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Congressional Pay Raise Dominated Talk Radio Shows With PM-Pay Raise-States, Bjt

February 8, 1989

Undated (AP) _ The 51 percent pay raise that Congress wound up rejecting dominated the airwaves around the country, with switchboards at some talk-radio stations lighting up nearly once a minute and practically every caller was against it.

″Since the election, it’s been the best issue as far as stirring people up,″ talk-show host Roger Gray of KPRC in Houston said Tuesday.

″And it’s almost unanimously negative. I think today we got one caller in support. But callers like that are in the distinct minority.″

Responding to the outcry against the proposed pay hike, Congress voted overwhelmingly Tuesday to reject it, then rushed the legislation to President Bush, who signed it hours before a midnight deadline.

Rep. Vic Fazio, a pay raise defender, chided House colleagues for not having ″the courage to speak out″ in their own defense. ″We became cartoon cannon fodder for trash television and talk radio,″ the California Democrat complained.

″This wasn’t artificially created,″ said talk-radio host Mike Siegel of station KING in Seattle, who ran his show from Washington, D.C., last week and testified before a Senate committee on the pay raise. ″The lines were flooded every day.″

Siegel urged listeners to write and call representatives to express opposition to the proposal, and was part of a network of stations nationwide that suggested sending lawmakers tea bags symbolic of the Boston Tea Party.

″Everybody’s thrilled″ by Tuesday’s vote, said Cindy Slay, producer of the Jim Eason talk show at KGO in San Francisco. ″I get maybe one call out of 50 who say they were for the pay raise.″

Slay said the show, which is on weekdays from 2-4 p.m., received about 50 calls per hour, or nearly one a minute, on the issue.

Several callers to KGO thanked talk-show hosts and activists such as Ralph Nader for drawing attention to the issue, Slay said.

″The credit should go to the outraged citizenry who mailed in tea bags and truckloads of letters and who complained and made phone calls,″ said Eason.

In Baltimore, WBAL talk-show host Ron Smith said, ″People were just very gratified, amazed and delighted that they made this effort against the odds and that they actually achieved something.″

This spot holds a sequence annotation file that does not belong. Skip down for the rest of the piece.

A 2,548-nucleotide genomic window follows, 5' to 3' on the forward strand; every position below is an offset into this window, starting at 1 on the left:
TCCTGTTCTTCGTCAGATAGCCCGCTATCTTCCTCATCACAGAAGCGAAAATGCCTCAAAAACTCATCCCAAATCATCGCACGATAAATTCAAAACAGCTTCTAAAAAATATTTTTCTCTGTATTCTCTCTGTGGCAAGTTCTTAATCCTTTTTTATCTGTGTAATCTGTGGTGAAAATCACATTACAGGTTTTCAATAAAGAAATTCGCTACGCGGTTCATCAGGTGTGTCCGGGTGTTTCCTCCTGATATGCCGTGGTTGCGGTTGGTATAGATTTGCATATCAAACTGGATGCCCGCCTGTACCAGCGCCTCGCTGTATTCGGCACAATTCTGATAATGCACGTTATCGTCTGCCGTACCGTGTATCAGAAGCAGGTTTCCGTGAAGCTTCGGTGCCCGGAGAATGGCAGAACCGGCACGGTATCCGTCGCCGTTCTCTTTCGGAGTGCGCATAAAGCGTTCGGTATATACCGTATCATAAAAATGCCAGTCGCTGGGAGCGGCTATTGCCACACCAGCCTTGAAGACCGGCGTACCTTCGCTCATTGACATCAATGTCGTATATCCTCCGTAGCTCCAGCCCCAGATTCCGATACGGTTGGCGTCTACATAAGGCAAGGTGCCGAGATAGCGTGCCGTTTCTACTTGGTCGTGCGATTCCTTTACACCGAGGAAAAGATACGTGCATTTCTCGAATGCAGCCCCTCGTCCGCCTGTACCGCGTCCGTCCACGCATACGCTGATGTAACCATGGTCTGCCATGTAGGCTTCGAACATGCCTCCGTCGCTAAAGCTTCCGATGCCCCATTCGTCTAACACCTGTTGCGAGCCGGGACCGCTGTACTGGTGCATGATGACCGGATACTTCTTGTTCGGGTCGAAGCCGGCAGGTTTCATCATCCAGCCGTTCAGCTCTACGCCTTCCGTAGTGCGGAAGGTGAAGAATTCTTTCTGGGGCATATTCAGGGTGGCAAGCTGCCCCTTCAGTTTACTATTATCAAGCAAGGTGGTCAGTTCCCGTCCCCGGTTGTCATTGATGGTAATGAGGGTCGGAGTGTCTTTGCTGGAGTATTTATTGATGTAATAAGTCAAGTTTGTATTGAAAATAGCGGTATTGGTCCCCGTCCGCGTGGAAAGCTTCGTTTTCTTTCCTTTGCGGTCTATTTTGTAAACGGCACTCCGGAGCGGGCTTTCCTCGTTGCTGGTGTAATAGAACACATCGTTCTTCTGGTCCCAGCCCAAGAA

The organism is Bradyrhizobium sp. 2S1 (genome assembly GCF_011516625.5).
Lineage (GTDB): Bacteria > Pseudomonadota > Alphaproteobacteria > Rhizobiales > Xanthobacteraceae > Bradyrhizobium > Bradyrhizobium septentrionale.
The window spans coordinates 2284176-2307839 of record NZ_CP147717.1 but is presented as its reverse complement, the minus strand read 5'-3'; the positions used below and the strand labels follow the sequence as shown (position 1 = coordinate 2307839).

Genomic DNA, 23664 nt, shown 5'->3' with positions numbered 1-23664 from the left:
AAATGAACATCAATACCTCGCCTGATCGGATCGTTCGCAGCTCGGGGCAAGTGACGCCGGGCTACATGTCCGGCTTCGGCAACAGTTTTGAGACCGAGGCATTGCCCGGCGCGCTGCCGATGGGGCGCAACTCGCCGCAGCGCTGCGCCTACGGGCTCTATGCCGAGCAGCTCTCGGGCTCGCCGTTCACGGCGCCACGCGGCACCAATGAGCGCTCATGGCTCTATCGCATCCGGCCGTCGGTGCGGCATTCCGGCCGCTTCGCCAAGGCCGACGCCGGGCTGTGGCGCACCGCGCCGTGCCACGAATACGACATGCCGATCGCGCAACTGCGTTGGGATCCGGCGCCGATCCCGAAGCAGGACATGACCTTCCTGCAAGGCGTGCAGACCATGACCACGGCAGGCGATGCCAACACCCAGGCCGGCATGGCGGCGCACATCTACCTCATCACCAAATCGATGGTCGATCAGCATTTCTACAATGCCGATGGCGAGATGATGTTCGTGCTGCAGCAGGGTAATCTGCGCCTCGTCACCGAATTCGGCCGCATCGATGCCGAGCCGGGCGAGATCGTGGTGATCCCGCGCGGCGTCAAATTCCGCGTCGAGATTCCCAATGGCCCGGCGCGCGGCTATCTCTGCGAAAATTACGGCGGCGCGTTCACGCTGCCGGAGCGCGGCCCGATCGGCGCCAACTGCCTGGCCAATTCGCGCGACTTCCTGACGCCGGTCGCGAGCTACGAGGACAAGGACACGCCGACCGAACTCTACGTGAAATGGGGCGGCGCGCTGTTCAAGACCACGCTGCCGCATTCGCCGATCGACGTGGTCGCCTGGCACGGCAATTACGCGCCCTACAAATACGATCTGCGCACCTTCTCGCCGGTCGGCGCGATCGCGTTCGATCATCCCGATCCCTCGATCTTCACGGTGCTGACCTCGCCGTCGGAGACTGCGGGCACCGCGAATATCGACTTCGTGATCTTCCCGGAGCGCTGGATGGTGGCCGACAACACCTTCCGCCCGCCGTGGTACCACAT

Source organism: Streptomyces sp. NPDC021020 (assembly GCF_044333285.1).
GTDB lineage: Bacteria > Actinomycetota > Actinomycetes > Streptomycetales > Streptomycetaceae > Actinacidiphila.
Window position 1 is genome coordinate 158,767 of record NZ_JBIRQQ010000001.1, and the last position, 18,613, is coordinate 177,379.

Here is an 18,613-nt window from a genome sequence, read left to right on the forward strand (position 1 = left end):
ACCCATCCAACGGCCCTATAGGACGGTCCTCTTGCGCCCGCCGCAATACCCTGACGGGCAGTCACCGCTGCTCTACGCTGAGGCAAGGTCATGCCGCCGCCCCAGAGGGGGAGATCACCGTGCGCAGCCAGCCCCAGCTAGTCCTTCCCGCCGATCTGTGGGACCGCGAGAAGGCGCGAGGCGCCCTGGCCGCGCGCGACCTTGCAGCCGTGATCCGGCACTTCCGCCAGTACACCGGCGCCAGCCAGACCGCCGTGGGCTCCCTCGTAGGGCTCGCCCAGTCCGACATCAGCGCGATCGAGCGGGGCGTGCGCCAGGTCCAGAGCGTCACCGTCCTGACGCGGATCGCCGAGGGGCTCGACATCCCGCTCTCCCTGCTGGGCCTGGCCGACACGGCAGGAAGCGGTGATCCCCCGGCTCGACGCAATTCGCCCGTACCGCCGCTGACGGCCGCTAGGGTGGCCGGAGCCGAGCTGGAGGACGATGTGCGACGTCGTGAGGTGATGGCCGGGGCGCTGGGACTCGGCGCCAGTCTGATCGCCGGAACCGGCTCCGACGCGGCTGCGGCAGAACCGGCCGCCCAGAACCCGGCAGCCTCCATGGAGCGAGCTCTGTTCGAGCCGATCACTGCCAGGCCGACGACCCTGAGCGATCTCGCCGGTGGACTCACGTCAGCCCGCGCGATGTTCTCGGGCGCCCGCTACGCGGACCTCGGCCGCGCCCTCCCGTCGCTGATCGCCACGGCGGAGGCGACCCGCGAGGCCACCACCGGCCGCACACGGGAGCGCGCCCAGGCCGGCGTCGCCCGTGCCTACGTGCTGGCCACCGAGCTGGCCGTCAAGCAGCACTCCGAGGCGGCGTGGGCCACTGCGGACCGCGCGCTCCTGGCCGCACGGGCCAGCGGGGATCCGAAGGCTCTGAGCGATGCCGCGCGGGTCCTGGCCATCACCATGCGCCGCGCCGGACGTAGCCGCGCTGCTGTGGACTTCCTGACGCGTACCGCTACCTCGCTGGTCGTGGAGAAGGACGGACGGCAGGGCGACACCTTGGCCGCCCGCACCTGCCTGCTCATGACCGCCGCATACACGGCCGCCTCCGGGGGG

He said 80 to 90 percent of his callers expressed outrage at the pay raise’s size, its timing and the original plan for it to have taken effect automatically.

In Washington, callers to WWRC expressed happiness that the pay raise had been turned down, said producer Lori Madock,

″Our lines are going crazy,″ she said, noting that the station’s nine telephone lines had been receiving about 25 calls an hour.

″This congressional pay raise is a joke,″ said a caller identifying himself as Jim of Herndon, Va. ″Look at the mess they’ve made of things.″

But Rita in Bethesda, Md., said she thought the raise should have been approved. ″These people (who oppose the raise) seem to think that’s a tremendous amount of money and it isn’t,″ she said.

In Phoenix, KTAR News Director Preston Westmoreland said so many callers opposed the plan because ″people feel that with the economic troubles of today and the budget deficit that you just have no business giving yourself a 50 percent pay raise.″

Of the dozen people who called Pittsburgh’s KDKA on Tuesday, ″the overriding message now that it’s done is ’Let’s find out who supported it and vote them out of office,‴ said producer Greg Jena.

Among those taking heavy fire were House Speaker Jim Wright, D-Texas, who initially had planned to let the increase take effect automatically today without a House vote.

″I’m very disgusted in Jim Wright,″ said one caller to KLIF-AM in Fort Worth, which Wright represents. ″I’m going to work as hard as I can to get him out of office.″

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